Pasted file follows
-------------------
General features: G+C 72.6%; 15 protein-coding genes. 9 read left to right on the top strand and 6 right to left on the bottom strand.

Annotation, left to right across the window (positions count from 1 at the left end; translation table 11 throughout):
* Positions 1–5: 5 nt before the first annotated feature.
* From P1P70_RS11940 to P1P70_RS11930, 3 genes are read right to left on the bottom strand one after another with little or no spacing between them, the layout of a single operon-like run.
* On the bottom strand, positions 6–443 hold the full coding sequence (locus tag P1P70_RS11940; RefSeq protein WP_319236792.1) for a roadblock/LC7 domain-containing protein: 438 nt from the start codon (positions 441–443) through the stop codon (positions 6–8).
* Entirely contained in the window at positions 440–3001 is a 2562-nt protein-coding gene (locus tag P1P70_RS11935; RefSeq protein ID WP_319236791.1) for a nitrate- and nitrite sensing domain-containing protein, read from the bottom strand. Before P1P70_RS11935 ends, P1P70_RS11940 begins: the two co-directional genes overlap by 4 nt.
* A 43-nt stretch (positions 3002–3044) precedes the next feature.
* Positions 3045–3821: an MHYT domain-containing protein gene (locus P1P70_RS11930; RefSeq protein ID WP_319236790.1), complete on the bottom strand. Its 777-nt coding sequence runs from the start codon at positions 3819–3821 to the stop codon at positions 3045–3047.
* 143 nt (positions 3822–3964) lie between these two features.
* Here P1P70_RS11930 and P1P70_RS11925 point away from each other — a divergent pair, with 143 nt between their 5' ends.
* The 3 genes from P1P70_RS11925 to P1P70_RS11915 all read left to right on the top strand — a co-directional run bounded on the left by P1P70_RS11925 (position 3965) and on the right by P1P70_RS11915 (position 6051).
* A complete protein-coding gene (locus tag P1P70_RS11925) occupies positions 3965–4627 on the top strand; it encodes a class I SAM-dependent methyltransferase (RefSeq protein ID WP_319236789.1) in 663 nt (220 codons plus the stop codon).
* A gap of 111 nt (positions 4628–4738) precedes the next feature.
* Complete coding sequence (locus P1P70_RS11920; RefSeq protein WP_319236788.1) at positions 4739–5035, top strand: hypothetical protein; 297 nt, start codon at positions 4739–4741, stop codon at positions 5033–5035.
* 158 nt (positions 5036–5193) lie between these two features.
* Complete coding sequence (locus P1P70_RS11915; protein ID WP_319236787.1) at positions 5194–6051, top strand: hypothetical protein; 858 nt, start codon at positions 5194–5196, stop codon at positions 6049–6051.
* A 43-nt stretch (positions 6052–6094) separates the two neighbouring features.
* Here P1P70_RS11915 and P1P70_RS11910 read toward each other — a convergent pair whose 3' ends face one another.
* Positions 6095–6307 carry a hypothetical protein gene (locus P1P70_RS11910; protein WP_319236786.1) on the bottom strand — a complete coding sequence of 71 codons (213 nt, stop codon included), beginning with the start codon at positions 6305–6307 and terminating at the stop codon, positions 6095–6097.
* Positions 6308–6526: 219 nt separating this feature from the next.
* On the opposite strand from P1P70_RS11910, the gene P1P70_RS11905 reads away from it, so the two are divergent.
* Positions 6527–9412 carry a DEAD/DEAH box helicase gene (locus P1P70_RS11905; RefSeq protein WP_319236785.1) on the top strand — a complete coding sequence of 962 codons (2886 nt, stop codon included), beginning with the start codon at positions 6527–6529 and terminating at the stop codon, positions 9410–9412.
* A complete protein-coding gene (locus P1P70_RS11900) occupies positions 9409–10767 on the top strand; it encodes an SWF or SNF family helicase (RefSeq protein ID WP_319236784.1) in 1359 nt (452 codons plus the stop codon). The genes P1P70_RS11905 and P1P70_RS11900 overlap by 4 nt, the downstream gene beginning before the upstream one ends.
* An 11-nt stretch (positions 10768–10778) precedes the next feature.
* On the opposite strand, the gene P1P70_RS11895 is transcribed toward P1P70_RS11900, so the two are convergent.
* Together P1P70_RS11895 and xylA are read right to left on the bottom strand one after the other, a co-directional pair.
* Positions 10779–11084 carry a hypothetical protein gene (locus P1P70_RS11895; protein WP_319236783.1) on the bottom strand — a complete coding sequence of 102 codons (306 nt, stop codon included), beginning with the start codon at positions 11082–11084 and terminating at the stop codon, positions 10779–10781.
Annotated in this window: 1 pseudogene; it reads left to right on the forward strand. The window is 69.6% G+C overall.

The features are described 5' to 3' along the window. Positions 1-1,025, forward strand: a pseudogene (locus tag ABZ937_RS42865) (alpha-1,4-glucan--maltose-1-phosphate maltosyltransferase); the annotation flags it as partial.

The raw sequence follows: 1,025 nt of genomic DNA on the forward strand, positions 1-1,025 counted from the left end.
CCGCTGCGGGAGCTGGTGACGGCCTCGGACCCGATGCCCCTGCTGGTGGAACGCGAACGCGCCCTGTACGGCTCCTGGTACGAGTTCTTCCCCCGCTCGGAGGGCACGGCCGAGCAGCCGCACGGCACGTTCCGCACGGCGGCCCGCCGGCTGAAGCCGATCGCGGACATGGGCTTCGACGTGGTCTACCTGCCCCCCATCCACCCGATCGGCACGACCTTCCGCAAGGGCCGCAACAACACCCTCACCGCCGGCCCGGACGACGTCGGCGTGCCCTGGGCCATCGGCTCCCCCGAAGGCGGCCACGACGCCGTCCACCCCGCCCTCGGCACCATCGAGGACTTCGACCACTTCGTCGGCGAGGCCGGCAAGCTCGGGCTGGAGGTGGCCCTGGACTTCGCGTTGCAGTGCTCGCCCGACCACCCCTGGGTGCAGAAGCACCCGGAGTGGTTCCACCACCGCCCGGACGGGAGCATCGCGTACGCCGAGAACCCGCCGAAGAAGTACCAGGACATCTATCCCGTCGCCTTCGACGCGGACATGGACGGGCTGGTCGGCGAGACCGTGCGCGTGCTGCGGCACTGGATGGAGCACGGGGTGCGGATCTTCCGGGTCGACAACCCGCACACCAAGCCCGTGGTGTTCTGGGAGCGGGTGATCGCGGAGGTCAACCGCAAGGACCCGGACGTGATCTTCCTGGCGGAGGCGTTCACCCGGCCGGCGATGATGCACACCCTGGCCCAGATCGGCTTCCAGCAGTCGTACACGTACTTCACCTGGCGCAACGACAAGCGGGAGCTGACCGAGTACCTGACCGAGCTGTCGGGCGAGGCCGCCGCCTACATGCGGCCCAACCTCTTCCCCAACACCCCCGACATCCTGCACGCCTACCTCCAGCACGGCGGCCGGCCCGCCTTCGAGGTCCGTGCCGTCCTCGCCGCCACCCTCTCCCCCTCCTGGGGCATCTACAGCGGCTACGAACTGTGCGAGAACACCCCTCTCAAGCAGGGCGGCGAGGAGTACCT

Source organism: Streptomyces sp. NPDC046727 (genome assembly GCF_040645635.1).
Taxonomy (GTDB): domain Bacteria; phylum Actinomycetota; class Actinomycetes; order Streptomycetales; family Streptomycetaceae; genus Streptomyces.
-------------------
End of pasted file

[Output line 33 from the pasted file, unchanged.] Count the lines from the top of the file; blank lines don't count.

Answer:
Taxonomy (GTDB): domain Bacteria; phylum Actinomycetota; class Actinomycetes; order Streptomycetales; family Streptomycetaceae; genus Streptomyces.